3 years with a pixie cut: What I’ve learned

There was a point in my life when my single most prominent identifier was my huge, teased up hair.

I would forgo conditioner so it wouldn’t weigh down my hair’s long-ish length, mousse it up, blow dry it upside down, crimp it with a triple barrel iron and proceed to backcomb it within less than an inch of its life before also adding dry shampoo and hairspray.

Not gonna lie, it was pretty glorious:

 

And the best part about all of this was that I achieved it in a way that fooled many people into believing that was my hair’s natural state. Really, my fine hair tends to fall pretty flat when left to its own devices.

Then came more teasing and dying and extensions: 

 

….BEFORE THE BIG CHOP:

 

I decided within a span of less than 24 hours that I wanted to take my beyond shoulder-length hair to a pixie. At the time, it was accidentally dyed black from a botched at-home effort to achieve a dark brunette. Whoops. But I was rolling with it. My hair was super damaged from taking my natural ashy, mousy light brown color to flaming red, strawberry blonde, back to a medium brown and then black within just a couple of years … also from — oh you know, the relentless knotting and frizzing that resulted from all the teasing.

I figured I didn’t really have much to lose in hacking it all off. My locks were pretty much beyond repair anyway and all I usually did was a messy bun. I would be starting fresh and could grow it out within a couple of years.

That didn’t happen. 

My first Rizzo (from “Grease”) cut went even shorter in the following months and years — I even embraced a side shave for a bit (plus my natural hair color followed by my current extreme of white blonde)! I came to crave the feeling of clippers on my neck and kept going shorter and shorter to the point where I definitely required a trim every few weeks to prevent myself from going mad. NOT TODAY, MULLET!

I loved (and still very much do) the general badassery that comes with being a short hair girl. I’ve tried at least three times (currently on another attempt) to grow my hair out to a bob.

But even if I do succeed and wind up with longer hair, I’ll always be a short hair girl at heart in the ways it really counts.

It takes a certain amount of lady balls to go from flowing mane to naked nape, especially at a younger age when a woman’s long hair is often considered her trademark, her pride and joy.

Here are just a few of the comments I’ve received from strangers as well as close family/friends in my short hair years:

“You were so pretty, and then you just had to go and cut off all your hair.” 

“Sure it was damaged, but you shouldn’t have cut it.”

“Why do you have a crew cut?”

“I assumed you were older because usually a younger woman wouldn’t wear her hair that short.”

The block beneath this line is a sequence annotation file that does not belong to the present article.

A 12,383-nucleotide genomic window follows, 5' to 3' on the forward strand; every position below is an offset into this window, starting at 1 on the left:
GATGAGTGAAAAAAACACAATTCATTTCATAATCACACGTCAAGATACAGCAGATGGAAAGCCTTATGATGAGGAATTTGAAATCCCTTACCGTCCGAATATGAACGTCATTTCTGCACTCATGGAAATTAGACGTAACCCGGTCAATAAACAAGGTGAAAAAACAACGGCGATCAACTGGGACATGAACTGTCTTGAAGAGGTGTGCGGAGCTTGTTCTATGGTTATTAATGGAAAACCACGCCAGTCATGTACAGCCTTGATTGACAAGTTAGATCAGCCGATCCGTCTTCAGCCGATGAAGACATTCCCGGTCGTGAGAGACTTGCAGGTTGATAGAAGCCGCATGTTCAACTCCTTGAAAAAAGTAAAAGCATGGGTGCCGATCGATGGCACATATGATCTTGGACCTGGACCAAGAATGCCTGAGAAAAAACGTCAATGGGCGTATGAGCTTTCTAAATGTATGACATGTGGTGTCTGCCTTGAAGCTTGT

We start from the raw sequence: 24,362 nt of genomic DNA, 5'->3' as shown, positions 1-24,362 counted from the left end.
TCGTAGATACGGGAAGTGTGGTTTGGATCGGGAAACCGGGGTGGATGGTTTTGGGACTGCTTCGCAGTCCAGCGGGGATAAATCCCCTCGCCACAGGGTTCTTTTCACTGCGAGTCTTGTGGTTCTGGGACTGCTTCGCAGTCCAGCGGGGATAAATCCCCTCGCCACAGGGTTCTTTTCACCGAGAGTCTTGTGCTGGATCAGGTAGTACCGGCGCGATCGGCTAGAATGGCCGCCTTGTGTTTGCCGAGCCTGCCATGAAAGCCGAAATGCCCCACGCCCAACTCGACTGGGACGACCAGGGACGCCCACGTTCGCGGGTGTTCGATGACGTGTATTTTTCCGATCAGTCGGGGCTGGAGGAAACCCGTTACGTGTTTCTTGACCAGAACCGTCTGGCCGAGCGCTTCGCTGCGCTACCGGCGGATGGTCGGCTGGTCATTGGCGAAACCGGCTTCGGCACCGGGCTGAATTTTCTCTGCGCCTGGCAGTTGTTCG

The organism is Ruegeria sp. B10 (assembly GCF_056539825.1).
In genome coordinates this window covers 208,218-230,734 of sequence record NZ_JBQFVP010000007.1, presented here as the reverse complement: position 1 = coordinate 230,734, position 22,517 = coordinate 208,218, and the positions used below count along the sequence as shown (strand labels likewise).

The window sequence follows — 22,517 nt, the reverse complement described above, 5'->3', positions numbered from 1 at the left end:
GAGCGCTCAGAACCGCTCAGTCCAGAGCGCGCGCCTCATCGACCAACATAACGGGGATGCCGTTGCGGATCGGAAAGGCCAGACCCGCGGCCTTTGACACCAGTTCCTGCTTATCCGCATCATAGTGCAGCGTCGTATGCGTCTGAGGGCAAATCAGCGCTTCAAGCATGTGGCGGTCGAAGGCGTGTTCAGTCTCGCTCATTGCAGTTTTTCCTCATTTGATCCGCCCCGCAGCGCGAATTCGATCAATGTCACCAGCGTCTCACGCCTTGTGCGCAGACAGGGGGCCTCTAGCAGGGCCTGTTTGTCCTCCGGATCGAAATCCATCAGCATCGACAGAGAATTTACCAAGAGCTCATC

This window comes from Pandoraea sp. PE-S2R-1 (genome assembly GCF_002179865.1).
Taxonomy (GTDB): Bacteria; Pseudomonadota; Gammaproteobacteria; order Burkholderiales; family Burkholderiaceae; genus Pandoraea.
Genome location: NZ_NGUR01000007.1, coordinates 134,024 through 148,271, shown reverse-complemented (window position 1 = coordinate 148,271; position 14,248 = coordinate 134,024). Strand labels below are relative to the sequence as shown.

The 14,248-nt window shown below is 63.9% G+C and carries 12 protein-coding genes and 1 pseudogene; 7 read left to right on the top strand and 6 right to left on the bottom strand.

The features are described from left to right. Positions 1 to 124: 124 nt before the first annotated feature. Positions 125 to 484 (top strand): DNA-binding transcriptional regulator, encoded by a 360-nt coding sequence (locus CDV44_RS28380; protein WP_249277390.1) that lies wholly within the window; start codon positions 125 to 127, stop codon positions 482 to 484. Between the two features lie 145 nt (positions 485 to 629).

“When are you going to grow it out again?”

“You cut it AGAIN?”

Don’t get me wrong — I’ve received way more positive, encouraging comments than those of this negative category — but the comments above do unfortunately come with the territory of the chop.

But despite those comments, there’s such a feeling of freedom that comes with making such a drastic change to your appearance. 10/10 would recommend. You yourself will shed preconceived notions of what it means to feel beautiful and powerful. You’ll pay closer attention to your facial features and learn what level of bangs you prefer to work with. You’ll cut down your morning routine drastically. You’ll find it’s easier to experiment with colors because you can just chop again and grow it out. You’ll become more confident in ways you never would have expected.

Taking the scissors to your tresses in such an extreme way is on par with moving solo across the country a couple of times, jumping out of an airplane, giving the middle finger to normal life to become a flight attendant, moving in with a guy you barely know, and so many other adventures I’ve embarked on — which of course is probably why I’ve grown so attached to my pixie.

My short hair is also initially what drew my current boyfriend’s attention. I love to tell the story of how he thought at first that I might have been romantically involved with my female co-worker (we’re also just very close in general — it wasn’t only the ultra short hair). I recently told that story at an important dinner and quickly realized that hanging around raunchy flight attendants all the time might be spoiling me for appropriate conversation topics. 😉

Anywho — whether you currently rock long hair or short hair or no hair — I hope you’re doing it with the confidence and badassery you deserve.

Thanks for stopping by!

Until next time —

 

Peace, love & fairy dust,

YourKayla

 

 

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